There are two common sources of this problem – the bristles are new or too old. A new hair needs a lot of rosin to get the right grip and make the strings vibrate. After about two or three days of exercise and regular rubbing with rosin, the problem should disappear. In turn, the old bristles lose their properties, and the tiny scales responsible for hooking the string wear out. In this case, intensive lubrication with rosin will no longer help and ordinary bristles should be replaced. Dirty bristles also have poor adhesion, so do not touch it with your fingers and do not put it in places where it can get dirty. Unfortunately, the home “washing” of bristles will not help either. Contact with water and any drugstore products will irretrievably destroy its properties. Attention should also be paid to the purity of the rosin. The final reason for the lack of sound when pulling the bow is that it is too loose when the bristles are so loose that they touch the bar when playing. A small screw is used to tighten it, located next to the frog, at the very end of the bow.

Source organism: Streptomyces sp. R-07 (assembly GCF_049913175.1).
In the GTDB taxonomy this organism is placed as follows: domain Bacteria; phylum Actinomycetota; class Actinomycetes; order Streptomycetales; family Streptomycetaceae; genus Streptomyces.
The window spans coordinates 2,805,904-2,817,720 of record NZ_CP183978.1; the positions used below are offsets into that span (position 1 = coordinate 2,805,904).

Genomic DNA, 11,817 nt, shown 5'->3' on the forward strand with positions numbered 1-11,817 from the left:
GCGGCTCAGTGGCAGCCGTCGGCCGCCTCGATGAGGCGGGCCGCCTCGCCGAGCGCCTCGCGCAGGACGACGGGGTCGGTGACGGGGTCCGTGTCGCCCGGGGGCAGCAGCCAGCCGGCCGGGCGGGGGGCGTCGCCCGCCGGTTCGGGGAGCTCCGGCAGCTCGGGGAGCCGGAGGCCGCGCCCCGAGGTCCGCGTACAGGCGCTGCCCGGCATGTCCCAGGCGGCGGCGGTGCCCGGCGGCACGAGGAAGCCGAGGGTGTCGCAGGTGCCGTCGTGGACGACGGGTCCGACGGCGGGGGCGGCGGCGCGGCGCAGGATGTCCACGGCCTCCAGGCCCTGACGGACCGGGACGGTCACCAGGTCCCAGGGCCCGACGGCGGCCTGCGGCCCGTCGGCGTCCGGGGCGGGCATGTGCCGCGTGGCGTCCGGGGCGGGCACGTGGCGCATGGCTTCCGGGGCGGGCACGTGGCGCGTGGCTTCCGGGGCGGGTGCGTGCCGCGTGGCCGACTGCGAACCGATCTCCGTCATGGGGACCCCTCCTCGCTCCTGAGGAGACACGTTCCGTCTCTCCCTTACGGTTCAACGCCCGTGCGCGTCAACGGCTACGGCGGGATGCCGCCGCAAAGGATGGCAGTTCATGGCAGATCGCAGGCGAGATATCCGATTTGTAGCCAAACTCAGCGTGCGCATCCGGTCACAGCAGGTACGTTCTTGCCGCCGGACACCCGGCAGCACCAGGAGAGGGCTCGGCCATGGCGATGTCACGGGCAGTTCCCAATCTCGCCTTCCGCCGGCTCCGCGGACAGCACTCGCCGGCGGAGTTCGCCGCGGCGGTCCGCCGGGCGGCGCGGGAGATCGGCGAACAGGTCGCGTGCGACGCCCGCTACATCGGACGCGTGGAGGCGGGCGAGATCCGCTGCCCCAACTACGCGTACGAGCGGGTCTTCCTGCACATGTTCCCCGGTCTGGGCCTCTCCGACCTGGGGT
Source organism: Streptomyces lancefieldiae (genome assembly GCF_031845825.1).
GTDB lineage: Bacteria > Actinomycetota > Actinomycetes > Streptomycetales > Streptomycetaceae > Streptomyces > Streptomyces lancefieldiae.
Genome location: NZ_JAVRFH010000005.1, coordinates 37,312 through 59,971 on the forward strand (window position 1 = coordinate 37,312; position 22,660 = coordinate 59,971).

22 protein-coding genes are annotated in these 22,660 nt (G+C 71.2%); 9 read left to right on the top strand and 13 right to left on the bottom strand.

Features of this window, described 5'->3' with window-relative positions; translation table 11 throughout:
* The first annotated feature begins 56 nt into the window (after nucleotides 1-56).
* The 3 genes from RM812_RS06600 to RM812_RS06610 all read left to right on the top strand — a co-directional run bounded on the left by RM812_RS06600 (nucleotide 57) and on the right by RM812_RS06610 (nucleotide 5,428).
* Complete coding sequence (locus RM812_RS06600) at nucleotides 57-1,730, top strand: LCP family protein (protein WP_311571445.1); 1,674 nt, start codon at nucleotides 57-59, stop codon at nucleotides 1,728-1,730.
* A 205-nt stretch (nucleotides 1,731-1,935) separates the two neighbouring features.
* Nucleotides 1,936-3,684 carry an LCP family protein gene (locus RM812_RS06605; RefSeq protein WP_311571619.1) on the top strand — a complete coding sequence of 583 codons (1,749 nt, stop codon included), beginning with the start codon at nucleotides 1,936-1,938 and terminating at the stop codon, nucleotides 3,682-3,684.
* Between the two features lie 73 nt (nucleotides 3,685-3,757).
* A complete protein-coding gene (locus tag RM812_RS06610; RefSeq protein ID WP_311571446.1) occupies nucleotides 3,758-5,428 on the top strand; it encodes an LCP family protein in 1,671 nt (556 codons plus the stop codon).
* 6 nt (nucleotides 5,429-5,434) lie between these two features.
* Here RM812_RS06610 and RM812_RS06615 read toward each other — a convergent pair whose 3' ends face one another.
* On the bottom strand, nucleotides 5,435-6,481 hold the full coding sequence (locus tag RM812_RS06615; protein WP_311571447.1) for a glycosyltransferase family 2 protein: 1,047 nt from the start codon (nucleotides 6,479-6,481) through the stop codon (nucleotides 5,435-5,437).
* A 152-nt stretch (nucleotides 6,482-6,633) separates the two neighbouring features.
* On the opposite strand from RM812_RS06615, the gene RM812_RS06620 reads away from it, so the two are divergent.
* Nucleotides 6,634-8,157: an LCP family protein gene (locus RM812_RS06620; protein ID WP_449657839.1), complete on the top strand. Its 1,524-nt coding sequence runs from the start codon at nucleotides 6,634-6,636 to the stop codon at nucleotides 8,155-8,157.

The problems described above are the most common reasons for beginner musicians to worry. Thoroughly checking the condition of the instrument and accessories is essential in resolving such problems. If we have already checked everything and the problem persists, only a luthier can help. It may be an internal defect of the instrument or faults that are invisible to us. However, in order to avoid worries related to the equipment, you should simply take care of it regularly, clean the accessories and not expose it to additional dirt, weather changes or drastic fluctuations in air humidity. An instrument that is in good technical condition should not surprise us.